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Car dealers adjust prices ahead of 2021 VES rebates

New cheaper prices for cleaner vehicles will kick in when scheme starts next year, but dealers keen to secure buyers early

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Even though the new rebates only kick in next year, some car dealers have already adjusted their prices to reflect the S$5,000 change.

Singapore

JOE Biden and Donald Trump may have been, respectively, a big winner and loser early this month, but next year the car industry here will see its own crop of both.

On Thursday the Land Transport Authority announced revisions to the Vehicular Emissions Scheme (VES), with the anti-pollution scheme's rebates set to increase by S$5,000 on New Year's Day, and its surcharges increasing by the same amount from July 1 onwards.

Currently, VES makes relatively clean cars cheaper by entitling them to a S$10,000 or S$20,000 rebate on their Additional Registration Fee (an upfront tax), depending on what comes out of their tailpipes. By the opposite token, pollutive cars incur surcharges of S$10,000 or S$20,000.

By adding S$5,000 to the size of each stick and carrot, the LTA expects to increase its effectiveness. It says that sales of passenger cars in the cleaner VES A1 and A2 bands increased by around 60 per cent between the third quarter of 2018 and the first quarter of this year, while sales of pollutive C1 and C2 models fell by about 20 per cent. When it comes to vehicle emissions, it seems a tax is the best form of defence.

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But even though the new rebates only kick in next year, some car dealers have already adjusted their prices to reflect the S$5,000 change. For example, the Mazda 3 qualifies for a VES A2 banding, which gets a S$15,000 rebate next year. Local importer Eurokars Group now sells it at S$83,888 with Certificate of Entitlement, S$5,000 cheaper than earlier in the week. The price applies if the customer is willing to wait until January to register the car.

Likewise, Tan Chong Motor Sales states on its Nissan price list that figures are "applicable for registration from 1 January 2021." It also says that registering the Nissan Serena e-Power (a seven-seater with a VES A2 banding) within this year requires a S$2,000 top-up from the customer.

One marketing manager for a Japanese brand told The Business Times that his company decided to adjust prices immediately for the sake of "transparency" and to let customers make their buying decision with eyes open.

Not every clean car will benefit from next year's VES change, however. The Mitsubishi Attrage qualifies for a S$10,000 rebate today, but it is still liable for the minimum S$5,000 ARF set by the LTA. When next year's S$15,000 rebate kicks in, the Attrage will still incur the same ARF, so its S$68,999 price tag is unlikely to change.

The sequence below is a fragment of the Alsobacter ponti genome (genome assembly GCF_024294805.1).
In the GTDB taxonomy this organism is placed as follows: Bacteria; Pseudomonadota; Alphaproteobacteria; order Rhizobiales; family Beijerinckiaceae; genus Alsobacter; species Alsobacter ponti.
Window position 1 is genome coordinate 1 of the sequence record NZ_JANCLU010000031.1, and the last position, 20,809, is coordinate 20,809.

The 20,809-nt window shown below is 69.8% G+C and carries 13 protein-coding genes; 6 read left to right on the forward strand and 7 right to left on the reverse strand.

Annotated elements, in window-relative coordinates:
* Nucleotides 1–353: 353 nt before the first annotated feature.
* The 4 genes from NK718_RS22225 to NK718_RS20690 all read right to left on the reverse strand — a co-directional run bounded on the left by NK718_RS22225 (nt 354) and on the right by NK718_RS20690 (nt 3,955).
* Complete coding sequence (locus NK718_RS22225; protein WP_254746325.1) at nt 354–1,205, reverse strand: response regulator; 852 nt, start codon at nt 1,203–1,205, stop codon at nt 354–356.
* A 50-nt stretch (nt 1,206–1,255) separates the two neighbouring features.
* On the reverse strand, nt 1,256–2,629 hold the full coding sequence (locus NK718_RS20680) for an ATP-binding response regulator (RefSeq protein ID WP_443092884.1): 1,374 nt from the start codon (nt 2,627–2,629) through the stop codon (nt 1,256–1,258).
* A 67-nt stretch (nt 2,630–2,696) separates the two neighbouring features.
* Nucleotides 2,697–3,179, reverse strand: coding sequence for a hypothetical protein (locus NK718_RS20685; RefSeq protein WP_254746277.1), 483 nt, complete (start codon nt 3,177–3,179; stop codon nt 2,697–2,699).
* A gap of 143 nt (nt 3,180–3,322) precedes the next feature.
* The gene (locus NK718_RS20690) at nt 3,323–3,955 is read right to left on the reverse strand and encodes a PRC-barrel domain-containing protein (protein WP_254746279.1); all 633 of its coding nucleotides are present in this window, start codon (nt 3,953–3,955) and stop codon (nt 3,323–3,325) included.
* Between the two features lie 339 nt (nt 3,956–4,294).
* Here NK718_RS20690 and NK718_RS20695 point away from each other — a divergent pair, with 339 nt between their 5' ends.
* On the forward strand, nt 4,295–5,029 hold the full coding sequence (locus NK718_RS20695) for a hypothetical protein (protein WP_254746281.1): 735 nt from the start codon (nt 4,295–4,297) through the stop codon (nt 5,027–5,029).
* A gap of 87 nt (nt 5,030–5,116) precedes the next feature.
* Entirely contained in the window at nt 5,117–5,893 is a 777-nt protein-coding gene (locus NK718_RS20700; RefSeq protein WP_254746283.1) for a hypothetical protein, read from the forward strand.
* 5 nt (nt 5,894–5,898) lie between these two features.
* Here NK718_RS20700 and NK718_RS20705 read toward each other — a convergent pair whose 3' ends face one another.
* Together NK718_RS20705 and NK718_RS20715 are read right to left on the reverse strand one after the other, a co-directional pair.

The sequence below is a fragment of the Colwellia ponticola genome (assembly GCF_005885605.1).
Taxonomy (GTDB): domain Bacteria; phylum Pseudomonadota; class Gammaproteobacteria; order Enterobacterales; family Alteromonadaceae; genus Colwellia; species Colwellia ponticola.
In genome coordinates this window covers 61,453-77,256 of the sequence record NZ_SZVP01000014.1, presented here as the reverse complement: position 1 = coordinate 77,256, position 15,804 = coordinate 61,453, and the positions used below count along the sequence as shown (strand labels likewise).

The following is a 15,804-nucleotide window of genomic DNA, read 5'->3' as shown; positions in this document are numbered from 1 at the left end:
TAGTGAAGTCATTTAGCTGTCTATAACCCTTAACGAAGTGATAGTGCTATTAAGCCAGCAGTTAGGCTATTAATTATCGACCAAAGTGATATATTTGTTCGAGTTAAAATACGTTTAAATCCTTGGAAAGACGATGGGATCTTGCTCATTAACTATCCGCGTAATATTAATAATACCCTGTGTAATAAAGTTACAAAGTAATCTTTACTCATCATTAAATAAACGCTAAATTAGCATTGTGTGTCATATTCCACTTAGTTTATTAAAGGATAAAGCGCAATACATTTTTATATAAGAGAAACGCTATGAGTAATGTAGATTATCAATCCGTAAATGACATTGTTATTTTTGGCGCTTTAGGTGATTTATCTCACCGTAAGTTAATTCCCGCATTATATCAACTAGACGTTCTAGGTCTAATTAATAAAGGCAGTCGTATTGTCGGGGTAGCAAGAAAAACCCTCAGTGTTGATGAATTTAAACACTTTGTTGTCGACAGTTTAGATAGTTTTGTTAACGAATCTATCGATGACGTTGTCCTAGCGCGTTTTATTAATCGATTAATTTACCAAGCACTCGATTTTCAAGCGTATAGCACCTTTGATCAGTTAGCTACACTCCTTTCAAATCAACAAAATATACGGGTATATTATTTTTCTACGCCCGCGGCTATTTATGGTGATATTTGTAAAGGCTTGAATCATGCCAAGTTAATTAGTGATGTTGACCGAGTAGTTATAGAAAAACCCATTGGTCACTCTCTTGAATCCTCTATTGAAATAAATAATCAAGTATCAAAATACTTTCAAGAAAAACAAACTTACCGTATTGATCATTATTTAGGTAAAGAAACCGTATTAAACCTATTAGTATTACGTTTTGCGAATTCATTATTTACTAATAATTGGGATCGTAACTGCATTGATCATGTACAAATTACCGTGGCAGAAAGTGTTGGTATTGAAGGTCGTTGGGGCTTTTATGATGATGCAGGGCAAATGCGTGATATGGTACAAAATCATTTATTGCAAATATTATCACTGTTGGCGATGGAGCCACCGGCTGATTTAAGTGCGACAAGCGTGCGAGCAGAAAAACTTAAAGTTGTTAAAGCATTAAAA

Higher-end cars, which tend to attract VES surcharges because they are typically larger, more powerful and thus more pollutive, are less likely to be affected because S$5,000 is a small amount, relative to their retail price.

The BMW 318i, for example, will incur the S$5,000 surcharge next July, but that is unlikely to be a deal-breaker to someone in the market for a car that costs S$199,888. The surcharge amounts to a 2.5 per cent increase in the BMW's price. For more expensive cars, the impact is even less.

But if there's one group of cars that stands to benefit when 2021 comes around, it is electric vehicles (EVs). On top of the new VES rebates, battery-powered cars will be entitled to an EV Early Adoption Incentive (EEAI) rebate of 45 per cent of ARF, capped at S$20,000. This puts the maximum possible incentive at S$45,000.

The S$5,000 minimum ARF means some EVs may not get the full rebates, but combining the benefits of VES and EEAI will still lead to meaningful savings. The MG ZS EV, for example, could see its rebates rise by S$11,041 next year. That would lower its price from S$122,888 today to around S$111,000 in 2021.

Tan Chong Motor Sales has already dropped the price of the Nissan Leaf to S$134,800 if the customer agrees to take delivery in January - S$20,000 less than if they want the car this year.

One communications manager for a multi-brand franchise said most customers are willing to wait until next year if it means paying less now. "It's actually only 11/2 months away," he said.

That being so, some dealers are cutting prices ahead of the new rebates to lock customers in before they take effect.

Even if customers are biden their time, dealers want to trump rivals.

READ MORE: Singapore gears up for cleaner cars with bigger rebates, EV battery leasing

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